Movie Review: ‘Charlie’s Angels’
Director: Elizabeth Banks
Cast: Kirsten Stewart, Naomi Scott, Ella Balinska, Elizabeth Banks, Djimon Hounsou, Sir Patrick Stewart, Sam Claflin, Noah Centineo
Plot: A pair of highly trained spies and their handler go into the field to protect a scientist who believes her new energy saving technology could be sold as a weapon.
Review: Charlie’s Angels is a classic pitch. Three kick-ass female spies working for an unseen benefactor, getting into costumed hijinks and doing awesome stunts. It’s little wonder that it keeps coming back around. It’s a solid base on which to build a lot of fun. McG gave a us a goofy fun reboot in 2000, but following it up with a stupidly bad sequel sunk the chances on an ongoing series.
Now we have another new version, and this one isn’t stupidly bad. It’s embarrassingly bad. It’s completely incompetent on almost every level. This is a really bad movie is what we’re saying.
Our entry point character is Elena (Scott), a scientist who has developed a gadget that provides an immense amount of clean energy from a hand-held, wireless device. When her reports that a vulnerability in the system could lead it to be weaponised (by acting as an EMP for the human body…or something) are suppressed she turns whistleblower and contacts the Townsend Agency. A pair of ‘Angels’, highly skilled female spies, and a ‘Bosley’, their handler, approach Elena and take her under their protection. When they suspect that the agency has a mole they pursue the case to the top.
The story is serviceable but the execution is a complete mess. There’s a number of characters who get introduced for one or two scenes only to be wheeled out as integral to the plot during the final act. The whole script needed a fresh set of eyes to pick out these problems, instead we are left with improbable nonsense to drive the story forward such as someone stretching a ancient geiger counter over a counter while he gave someone a hug so they can stumble upon a tracking device. A closer look at the script might’ve pointed out that Charlie – that dude in the title – never speaks to the Angels themselves at all until halfway through the end credits. It shouldn’t be hard to have Charlie interact the Angels in Charlie’s Angels. And yet they managed it.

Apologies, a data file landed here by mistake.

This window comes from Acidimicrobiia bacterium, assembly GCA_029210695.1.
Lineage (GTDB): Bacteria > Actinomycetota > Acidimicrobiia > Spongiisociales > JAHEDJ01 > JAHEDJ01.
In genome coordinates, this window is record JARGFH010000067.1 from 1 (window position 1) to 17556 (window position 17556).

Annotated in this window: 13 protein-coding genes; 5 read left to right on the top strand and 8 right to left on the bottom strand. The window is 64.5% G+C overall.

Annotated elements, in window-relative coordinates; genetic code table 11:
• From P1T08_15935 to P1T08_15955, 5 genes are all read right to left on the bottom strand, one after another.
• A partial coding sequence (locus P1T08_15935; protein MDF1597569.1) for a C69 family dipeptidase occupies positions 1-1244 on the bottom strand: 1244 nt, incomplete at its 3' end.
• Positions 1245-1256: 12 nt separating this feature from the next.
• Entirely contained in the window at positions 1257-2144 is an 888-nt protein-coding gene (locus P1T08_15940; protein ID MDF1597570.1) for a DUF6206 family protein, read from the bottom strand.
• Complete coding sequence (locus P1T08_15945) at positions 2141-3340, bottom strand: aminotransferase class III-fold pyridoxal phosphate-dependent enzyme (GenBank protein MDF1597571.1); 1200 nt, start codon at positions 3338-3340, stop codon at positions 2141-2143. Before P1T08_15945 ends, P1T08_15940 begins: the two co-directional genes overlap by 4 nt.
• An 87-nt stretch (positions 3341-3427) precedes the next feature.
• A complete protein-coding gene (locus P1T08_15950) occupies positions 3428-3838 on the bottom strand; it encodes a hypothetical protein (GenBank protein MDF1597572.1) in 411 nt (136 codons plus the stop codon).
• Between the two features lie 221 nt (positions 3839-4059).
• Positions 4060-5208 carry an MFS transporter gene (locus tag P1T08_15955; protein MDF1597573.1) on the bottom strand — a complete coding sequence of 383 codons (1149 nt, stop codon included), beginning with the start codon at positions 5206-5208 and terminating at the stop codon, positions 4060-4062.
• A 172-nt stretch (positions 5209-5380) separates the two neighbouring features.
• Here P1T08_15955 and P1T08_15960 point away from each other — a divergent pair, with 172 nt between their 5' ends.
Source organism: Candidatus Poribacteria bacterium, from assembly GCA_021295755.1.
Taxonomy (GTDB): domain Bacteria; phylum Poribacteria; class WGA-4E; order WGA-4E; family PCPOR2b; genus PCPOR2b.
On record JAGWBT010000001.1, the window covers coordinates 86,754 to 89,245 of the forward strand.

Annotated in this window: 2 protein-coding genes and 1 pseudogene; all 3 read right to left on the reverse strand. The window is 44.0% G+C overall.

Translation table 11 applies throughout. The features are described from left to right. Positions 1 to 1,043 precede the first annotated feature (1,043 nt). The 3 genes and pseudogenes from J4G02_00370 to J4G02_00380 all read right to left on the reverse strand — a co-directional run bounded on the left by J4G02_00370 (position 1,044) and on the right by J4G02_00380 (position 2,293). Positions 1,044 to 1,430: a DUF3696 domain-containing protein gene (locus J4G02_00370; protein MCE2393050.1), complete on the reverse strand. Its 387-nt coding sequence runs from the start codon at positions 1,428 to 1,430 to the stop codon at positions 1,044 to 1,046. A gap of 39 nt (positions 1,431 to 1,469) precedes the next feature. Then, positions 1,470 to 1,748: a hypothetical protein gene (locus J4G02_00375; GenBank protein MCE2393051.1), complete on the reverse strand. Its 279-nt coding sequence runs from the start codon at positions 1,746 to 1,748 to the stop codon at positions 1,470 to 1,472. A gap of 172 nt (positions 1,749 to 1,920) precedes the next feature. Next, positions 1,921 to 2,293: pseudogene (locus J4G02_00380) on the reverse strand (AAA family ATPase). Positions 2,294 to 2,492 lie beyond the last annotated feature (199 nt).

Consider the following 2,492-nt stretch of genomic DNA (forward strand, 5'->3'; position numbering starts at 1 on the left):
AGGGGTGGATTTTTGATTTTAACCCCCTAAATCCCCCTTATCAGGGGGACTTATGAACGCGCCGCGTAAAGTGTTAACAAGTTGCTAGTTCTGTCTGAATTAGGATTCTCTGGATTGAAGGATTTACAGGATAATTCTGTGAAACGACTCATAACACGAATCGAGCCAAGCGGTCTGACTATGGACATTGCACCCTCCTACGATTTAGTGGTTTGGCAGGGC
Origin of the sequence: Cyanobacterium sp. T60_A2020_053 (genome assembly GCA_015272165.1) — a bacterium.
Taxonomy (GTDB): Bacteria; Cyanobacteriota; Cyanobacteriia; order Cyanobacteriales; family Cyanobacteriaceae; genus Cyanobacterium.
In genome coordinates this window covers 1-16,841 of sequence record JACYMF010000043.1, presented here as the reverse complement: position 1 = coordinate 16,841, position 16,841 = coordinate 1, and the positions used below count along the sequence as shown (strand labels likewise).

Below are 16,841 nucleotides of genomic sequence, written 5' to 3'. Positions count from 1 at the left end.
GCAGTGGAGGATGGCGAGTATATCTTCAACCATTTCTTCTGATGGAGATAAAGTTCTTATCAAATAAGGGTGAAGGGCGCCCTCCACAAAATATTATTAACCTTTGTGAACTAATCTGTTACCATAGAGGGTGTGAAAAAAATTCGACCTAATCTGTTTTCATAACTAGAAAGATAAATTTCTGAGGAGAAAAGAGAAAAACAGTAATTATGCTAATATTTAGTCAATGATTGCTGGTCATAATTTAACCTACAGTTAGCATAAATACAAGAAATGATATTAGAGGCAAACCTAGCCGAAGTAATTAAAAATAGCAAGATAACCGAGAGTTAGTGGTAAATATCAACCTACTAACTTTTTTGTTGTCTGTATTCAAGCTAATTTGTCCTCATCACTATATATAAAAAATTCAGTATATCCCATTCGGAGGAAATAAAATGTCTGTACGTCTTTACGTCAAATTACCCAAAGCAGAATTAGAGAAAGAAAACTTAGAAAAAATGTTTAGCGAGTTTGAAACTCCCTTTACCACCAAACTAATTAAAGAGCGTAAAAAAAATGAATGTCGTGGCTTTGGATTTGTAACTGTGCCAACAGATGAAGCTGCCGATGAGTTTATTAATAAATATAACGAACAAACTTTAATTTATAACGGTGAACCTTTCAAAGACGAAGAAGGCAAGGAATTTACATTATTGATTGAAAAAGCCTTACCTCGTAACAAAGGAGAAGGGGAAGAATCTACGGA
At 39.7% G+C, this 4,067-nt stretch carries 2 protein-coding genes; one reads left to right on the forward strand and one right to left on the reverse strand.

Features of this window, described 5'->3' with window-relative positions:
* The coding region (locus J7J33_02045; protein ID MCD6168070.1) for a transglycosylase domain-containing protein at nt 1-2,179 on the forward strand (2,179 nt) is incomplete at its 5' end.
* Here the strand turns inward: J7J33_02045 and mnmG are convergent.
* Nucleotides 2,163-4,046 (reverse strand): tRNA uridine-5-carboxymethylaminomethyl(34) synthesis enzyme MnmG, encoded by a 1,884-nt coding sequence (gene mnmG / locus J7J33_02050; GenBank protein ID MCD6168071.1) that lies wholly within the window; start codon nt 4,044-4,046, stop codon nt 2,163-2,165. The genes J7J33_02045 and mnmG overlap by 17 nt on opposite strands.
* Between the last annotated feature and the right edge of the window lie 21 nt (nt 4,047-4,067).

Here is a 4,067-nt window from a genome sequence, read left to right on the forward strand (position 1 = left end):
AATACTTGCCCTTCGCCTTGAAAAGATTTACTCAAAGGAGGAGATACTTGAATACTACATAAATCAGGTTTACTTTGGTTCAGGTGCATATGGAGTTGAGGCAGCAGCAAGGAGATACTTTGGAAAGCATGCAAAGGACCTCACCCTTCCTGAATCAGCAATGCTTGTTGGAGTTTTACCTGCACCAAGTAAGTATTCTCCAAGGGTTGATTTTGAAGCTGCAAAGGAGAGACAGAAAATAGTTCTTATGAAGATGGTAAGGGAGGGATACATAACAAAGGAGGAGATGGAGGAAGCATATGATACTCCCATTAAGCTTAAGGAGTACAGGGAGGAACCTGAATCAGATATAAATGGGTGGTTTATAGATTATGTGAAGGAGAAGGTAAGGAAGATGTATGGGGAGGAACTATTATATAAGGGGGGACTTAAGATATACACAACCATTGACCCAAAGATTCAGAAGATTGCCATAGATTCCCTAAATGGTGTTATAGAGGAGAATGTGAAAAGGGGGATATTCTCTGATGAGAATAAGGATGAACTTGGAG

Then there’s the spycraft, which should be fun and easy but the characters are completely brainless. Take for example a scene where the heroes need to find out who the mid-tier bad guy is going to sell the technology to. So they track him to an Istanbul market where they trip him up and grab his phone so they can quickly swap out the sim card before returning it to him. Using the sim card they find that he’s going to a horse race with lots of rich people attending, so they launch a big operation to sneak in at different levels and scan the entire crowd one by one until they can work out who the buyer is likely to be. This is all pointless, however, because they see the mid-tier bad guy with the guy he’s selling to.